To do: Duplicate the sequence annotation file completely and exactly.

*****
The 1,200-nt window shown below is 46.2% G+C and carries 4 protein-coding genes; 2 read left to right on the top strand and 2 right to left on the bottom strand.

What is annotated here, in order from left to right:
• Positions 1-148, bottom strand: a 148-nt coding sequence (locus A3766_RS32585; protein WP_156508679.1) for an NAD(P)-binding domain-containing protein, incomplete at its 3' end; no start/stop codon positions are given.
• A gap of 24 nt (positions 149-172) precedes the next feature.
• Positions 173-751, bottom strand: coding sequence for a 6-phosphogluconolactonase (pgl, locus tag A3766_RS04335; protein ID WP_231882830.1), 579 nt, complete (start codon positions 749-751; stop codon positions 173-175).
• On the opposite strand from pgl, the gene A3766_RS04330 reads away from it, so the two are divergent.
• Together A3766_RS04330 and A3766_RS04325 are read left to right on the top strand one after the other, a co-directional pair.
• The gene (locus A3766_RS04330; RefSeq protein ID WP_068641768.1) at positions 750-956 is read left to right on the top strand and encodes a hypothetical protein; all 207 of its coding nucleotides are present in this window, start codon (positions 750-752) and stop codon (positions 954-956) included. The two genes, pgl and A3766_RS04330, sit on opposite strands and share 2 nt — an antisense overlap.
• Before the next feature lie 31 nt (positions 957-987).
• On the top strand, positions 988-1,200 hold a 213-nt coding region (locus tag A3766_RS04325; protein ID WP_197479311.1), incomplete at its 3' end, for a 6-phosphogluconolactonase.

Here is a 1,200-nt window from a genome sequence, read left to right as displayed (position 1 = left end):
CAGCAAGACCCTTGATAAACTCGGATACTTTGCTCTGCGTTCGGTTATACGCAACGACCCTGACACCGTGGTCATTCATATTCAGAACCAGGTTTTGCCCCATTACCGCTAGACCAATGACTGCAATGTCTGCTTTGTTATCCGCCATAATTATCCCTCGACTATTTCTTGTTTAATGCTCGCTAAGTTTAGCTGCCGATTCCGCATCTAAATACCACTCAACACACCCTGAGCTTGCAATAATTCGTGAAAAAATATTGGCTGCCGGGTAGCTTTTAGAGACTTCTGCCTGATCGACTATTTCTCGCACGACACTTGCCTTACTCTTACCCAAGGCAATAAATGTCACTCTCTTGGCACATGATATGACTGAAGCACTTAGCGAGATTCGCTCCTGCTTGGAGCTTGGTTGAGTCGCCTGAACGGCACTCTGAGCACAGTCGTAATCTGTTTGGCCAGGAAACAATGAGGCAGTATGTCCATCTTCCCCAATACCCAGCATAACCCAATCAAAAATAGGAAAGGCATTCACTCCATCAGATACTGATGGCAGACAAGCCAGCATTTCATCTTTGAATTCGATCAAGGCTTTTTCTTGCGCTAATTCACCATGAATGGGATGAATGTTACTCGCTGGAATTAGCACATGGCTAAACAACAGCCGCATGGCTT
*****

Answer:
The 1,200-nt window shown below is 46.2% G+C and carries 4 protein-coding genes; 2 read left to right on the top strand and 2 right to left on the bottom strand.

What is annotated here, in order from left to right:
• Positions 1-148, bottom strand: a 148-nt coding sequence (locus A3766_RS32585; protein WP_156508679.1) for an NAD(P)-binding domain-containing protein, incomplete at its 3' end; no start/stop codon positions are given.
• A gap of 24 nt (positions 149-172) precedes the next feature.
• Positions 173-751, bottom strand: coding sequence for a 6-phosphogluconolactonase (pgl, locus tag A3766_RS04335; protein ID WP_231882830.1), 579 nt, complete (start codon positions 749-751; stop codon positions 173-175).
• On the opposite strand from pgl, the gene A3766_RS04330 reads away from it, so the two are divergent.
• Together A3766_RS04330 and A3766_RS04325 are read left to right on the top strand one after the other, a co-directional pair.
• The gene (locus A3766_RS04330; RefSeq protein ID WP_068641768.1) at positions 750-956 is read left to right on the top strand and encodes a hypothetical protein; all 207 of its coding nucleotides are present in this window, start codon (positions 750-752) and stop codon (positions 954-956) included. The two genes, pgl and A3766_RS04330, sit on opposite strands and share 2 nt — an antisense overlap.
• Before the next feature lie 31 nt (positions 957-987).
• On the top strand, positions 988-1,200 hold a 213-nt coding region (locus tag A3766_RS04325; protein ID WP_197479311.1), incomplete at its 3' end, for a 6-phosphogluconolactonase.

Here is a 1,200-nt window from a genome sequence, read left to right as displayed (position 1 = left end):
CAGCAAGACCCTTGATAAACTCGGATACTTTGCTCTGCGTTCGGTTATACGCAACGACCCTGACACCGTGGTCATTCATATTCAGAACCAGGTTTTGCCCCATTACCGCTAGACCAATGACTGCAATGTCTGCTTTGTTATCCGCCATAATTATCCCTCGACTATTTCTTGTTTAATGCTCGCTAAGTTTAGCTGCCGATTCCGCATCTAAATACCACTCAACACACCCTGAGCTTGCAATAATTCGTGAAAAAATATTGGCTGCCGGGTAGCTTTTAGAGACTTCTGCCTGATCGACTATTTCTCGCACGACACTTGCCTTACTCTTACCCAAGGCAATAAATGTCACTCTCTTGGCACATGATATGACTGAAGCACTTAGCGAGATTCGCTCCTGCTTGGAGCTTGGTTGAGTCGCCTGAACGGCACTCTGAGCACAGTCGTAATCTGTTTGGCCAGGAAACAATGAGGCAGTATGTCCATCTTCCCCAATACCCAGCATAACCCAATCAAAAATAGGAAAGGCATTCACTCCATCAGATACTGATGGCAGACAAGCCAGCATTTCATCTTTGAATTCGATCAAGGCTTTTTCTTGCGCTAATTCACCATGAATGGGATGAATGTTACTCGCTGGAATTAGCACATGGCTAAACAACAGCCGCATGGCTT